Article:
Directed: Robert M. Young
Genre: Comedy, Coming of Age
Twelve year old Franny (Trini Alvarado) seeks comfort in a male peer (Jeremy Levy) whose parents are divorced since she realizes hers are soon to do the same. As the adults around her grow more and more consumed with their own problems, the young couple "elopes" to play married for a weekend. Might everyone gain a better understanding of everyone else by the time the credits role? A sweet and intelligent look at upper-class kids and their troubles. [plot summary from CVMC.net]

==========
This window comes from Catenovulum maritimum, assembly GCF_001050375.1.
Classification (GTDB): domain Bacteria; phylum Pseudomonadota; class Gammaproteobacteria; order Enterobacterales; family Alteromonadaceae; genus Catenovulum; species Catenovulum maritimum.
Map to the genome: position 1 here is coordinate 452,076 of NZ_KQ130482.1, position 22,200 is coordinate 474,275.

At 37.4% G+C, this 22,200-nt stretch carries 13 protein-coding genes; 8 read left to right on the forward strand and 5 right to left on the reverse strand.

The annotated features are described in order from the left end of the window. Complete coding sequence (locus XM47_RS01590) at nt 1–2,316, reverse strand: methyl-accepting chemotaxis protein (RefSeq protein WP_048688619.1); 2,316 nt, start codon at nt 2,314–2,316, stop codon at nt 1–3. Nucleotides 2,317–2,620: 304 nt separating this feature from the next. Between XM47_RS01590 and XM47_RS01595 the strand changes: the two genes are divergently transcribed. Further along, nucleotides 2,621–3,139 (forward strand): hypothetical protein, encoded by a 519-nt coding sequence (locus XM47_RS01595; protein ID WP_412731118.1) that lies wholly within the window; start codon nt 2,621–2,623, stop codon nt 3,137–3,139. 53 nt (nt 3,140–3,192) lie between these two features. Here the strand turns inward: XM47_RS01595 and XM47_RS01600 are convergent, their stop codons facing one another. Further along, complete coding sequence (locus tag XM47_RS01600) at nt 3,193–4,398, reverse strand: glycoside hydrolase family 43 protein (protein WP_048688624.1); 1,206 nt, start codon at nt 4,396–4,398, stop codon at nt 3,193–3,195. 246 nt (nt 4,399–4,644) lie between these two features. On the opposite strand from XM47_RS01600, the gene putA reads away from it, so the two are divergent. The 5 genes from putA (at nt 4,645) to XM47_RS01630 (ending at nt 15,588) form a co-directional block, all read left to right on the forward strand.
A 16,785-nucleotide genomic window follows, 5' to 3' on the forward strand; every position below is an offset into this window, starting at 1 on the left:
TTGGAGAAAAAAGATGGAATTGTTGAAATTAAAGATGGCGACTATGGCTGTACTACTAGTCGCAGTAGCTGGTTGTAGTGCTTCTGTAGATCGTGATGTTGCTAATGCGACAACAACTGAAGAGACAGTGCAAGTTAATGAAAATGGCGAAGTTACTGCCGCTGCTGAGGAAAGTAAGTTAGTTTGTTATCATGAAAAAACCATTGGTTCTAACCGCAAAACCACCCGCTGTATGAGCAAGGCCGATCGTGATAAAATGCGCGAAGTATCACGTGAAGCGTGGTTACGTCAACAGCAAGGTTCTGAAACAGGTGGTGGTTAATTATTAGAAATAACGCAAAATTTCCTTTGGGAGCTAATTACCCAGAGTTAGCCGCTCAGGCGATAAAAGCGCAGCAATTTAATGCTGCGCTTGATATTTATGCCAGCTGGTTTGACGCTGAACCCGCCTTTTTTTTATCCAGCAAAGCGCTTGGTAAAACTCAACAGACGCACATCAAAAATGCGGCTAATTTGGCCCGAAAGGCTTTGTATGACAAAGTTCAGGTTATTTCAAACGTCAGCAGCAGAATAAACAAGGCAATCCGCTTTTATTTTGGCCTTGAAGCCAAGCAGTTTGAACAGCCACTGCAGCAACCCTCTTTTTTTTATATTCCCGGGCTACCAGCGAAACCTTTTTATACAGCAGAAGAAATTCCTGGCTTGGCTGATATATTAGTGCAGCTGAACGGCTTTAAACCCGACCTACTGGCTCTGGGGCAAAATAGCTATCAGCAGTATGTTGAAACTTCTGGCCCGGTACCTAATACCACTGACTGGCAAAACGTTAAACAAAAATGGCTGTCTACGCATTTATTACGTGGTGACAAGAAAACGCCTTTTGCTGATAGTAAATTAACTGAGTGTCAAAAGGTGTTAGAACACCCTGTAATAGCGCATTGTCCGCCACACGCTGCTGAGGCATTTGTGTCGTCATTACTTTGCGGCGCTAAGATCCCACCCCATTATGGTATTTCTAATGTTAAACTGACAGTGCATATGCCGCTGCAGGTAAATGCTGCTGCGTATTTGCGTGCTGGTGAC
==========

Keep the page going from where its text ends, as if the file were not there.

Rich Kids Exec produced by Robert Altman but set in Woody Allen country, this is the mild-mannered story of a 12-year-old boy and girl whose friendship is strengthened by the common bond of screwed-up, wealthy, divorcing parents. What at first looks like a critical and obsessively detailed chronicle of the families' lifestyle (high energy consumers), opts instead for a faintly funny, more than faintly stereotyped treatment of anxious and well-meaning child/parent relations - and is consequently less interesting. Alvarado and Levy, as the wise pre-teens, have much the best scenes, and sense exactly what is expected of children pretending to be children.